The Dilemma of Context

The Dilemma of Context

BEN-AMI SCHARFSTEIN
Copyright Date: 1989
Published by: NYU Press
Pages: 236
https://www.jstor.org/stable/j.ctt9qg89q
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  • Book Info
    The Dilemma of Context
    Book Description:

    In The Dilemma of Context, Scharfstein contends that the problems encountered with context are insoluble. He explains why this problem lays an intellectual burden on us that, while remaining inescapable,can become so heavy it destroys the understandingit was created to further.

    eISBN: 978-0-8147-8874-5
    Subjects: Law

Table of Contents

  1. Front Matter
    (pp. i-vi)
  2. Table of Contents
    (pp. vii-x)
  3. PREFACE
    (pp. xi-xiv)
  4. ACKNOWLEDGMENTS
    (pp. xv-xviii)
  5. 1 CONTEXTUAL PROBLEMS AND TENSIONS
    (pp. 1-50)

    The termcontext, the dictionaries tell us, is derived from the Latincontextus, the past participle ofcontextere, which means to weave together or to join together. In a now-obsolete usage, it referred to the weaving together of words or to the continuous discourse produced by the weaving. It also referred and still refers to the words that help determine the meaning of a word or passage they surround. But the meaning that concerns us is obviously more general. I venture the following definition: Context is that which environs the object of our interest and helps by its relevance to...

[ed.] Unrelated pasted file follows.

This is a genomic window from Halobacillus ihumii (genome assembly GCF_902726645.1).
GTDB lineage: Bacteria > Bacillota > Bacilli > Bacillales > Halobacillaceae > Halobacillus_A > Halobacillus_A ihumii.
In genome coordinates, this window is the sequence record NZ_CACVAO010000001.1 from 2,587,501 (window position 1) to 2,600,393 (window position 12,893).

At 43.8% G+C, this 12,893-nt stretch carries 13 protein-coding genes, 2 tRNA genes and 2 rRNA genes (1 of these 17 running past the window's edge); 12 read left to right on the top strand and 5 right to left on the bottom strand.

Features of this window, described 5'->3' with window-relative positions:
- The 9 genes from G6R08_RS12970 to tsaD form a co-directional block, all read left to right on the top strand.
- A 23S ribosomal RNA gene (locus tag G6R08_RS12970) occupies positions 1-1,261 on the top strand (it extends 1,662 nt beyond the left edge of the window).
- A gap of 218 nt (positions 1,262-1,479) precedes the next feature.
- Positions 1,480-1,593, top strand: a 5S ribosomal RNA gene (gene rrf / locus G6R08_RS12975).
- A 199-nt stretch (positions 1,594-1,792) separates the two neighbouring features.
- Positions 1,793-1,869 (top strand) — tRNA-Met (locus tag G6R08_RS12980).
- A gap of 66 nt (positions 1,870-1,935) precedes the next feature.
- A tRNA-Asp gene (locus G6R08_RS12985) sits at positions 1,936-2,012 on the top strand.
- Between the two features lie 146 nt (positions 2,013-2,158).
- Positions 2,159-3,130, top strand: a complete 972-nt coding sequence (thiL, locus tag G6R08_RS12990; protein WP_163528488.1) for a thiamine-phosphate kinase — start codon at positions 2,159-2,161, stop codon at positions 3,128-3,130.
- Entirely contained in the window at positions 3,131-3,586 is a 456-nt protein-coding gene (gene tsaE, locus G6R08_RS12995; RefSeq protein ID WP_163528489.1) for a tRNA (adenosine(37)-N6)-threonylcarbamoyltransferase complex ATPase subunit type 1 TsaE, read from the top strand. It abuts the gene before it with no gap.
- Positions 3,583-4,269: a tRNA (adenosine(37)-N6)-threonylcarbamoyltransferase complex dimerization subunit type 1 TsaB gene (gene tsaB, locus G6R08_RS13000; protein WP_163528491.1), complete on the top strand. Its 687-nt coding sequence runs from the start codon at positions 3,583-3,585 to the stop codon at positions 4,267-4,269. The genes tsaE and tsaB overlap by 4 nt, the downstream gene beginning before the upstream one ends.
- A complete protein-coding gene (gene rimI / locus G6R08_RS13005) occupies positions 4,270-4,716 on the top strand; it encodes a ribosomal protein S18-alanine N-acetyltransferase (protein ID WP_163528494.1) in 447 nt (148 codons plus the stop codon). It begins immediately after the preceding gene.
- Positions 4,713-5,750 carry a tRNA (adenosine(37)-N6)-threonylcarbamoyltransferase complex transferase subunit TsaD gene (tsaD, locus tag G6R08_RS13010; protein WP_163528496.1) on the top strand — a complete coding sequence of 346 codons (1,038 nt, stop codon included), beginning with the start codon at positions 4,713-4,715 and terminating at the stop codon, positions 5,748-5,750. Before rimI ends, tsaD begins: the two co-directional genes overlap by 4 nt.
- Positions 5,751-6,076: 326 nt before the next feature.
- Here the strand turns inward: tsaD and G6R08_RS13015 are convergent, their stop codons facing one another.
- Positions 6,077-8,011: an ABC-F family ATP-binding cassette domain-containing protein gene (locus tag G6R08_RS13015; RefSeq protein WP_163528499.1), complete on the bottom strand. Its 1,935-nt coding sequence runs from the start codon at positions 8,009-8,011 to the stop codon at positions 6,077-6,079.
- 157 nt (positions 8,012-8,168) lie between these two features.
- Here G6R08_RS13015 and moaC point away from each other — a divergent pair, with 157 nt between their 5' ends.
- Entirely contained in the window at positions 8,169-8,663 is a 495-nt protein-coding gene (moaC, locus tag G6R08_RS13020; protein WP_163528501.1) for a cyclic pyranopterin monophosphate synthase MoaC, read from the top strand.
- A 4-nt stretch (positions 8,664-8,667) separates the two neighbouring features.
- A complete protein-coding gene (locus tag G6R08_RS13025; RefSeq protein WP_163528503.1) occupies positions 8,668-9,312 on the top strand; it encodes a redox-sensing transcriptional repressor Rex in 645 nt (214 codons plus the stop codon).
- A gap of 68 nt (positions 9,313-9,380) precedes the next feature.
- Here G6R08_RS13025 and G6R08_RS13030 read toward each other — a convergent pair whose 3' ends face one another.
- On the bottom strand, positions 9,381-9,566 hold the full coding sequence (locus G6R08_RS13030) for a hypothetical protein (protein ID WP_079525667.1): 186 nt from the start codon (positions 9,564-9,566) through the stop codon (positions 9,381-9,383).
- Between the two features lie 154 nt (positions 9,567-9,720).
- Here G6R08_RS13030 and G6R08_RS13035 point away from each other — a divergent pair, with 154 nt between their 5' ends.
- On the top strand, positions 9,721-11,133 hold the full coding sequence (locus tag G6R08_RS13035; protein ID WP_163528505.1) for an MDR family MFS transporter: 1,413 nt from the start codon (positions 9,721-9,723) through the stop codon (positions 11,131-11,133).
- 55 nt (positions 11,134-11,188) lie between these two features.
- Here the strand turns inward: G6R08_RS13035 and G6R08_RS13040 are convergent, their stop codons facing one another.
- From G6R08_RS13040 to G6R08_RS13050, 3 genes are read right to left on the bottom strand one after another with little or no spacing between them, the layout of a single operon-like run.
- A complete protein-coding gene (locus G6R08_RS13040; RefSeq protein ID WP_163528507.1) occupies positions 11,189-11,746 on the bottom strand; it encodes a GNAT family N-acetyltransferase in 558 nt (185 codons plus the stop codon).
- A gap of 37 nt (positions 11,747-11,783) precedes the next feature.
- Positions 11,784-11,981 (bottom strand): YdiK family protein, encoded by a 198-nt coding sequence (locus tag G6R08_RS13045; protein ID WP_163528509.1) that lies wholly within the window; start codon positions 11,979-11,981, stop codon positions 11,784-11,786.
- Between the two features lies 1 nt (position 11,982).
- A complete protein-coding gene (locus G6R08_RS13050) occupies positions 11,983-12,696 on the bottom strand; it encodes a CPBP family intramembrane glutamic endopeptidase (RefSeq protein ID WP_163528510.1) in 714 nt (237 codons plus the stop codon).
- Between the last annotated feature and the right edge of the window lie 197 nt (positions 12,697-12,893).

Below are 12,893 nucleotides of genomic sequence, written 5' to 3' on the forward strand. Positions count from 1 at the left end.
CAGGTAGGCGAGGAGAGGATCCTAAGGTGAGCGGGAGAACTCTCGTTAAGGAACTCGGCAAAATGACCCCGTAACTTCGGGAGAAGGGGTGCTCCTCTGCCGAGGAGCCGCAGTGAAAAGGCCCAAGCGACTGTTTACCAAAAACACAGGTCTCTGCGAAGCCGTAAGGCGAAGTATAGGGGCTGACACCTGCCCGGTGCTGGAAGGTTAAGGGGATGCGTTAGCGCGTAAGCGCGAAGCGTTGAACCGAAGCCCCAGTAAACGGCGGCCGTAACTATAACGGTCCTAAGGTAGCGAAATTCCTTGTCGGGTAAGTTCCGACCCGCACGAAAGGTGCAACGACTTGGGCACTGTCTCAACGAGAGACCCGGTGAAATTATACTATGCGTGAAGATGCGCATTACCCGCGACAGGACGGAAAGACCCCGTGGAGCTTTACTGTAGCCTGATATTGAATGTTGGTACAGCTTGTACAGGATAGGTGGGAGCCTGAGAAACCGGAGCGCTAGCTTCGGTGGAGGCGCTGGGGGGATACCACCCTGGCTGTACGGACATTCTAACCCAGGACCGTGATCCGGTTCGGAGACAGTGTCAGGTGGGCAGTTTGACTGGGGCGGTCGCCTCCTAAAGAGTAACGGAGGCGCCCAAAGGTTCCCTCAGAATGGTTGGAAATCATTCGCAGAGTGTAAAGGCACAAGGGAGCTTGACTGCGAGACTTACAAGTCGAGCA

6. 2 CONTEXTUAL DILEMMAS AND LIMITATIONS
    (pp. 51-138)

    So far, a single idea has dominated: To understand human beings or cultures, we must understand their contexts. The idea has been corroborated by examples of blindness to context. But though we look on this blindness as a lack, it is the sign of a full, natural immersion in one context rather than another. The vice of blindness, as we have seen, is the virtue of conformity, the evidence being that those who succeed best in overcoming the blindness are those most likely to suffer from contextual ambivalence and to be nonconformists or misfits. Maybe this is only another kind...

  7. 3 CONTEXTUAL HESITATIONS AND SOLUTIONS
    (pp. 139-194)

    If it is best to refuse the choice between contextualism and its opposite, a question suggests itself: Should such a refusal be extended to other, similar opposites? If the question is about the kinds of opposites we have been dealing with, including the relative and absolute and the individual and general, my answer has consistently been, yes, it is best to refuse. The reasons for my refusal should by now be obvious; but I do not want to leave any cardinal issue without making my attitude as clear as I can, so I will linger briefly on the issue of...

  8. REFERENCES
    (pp. 195-210)
  9. INDEX
    (pp. 211-221)
  10. Back Matter
    (pp. 222-223)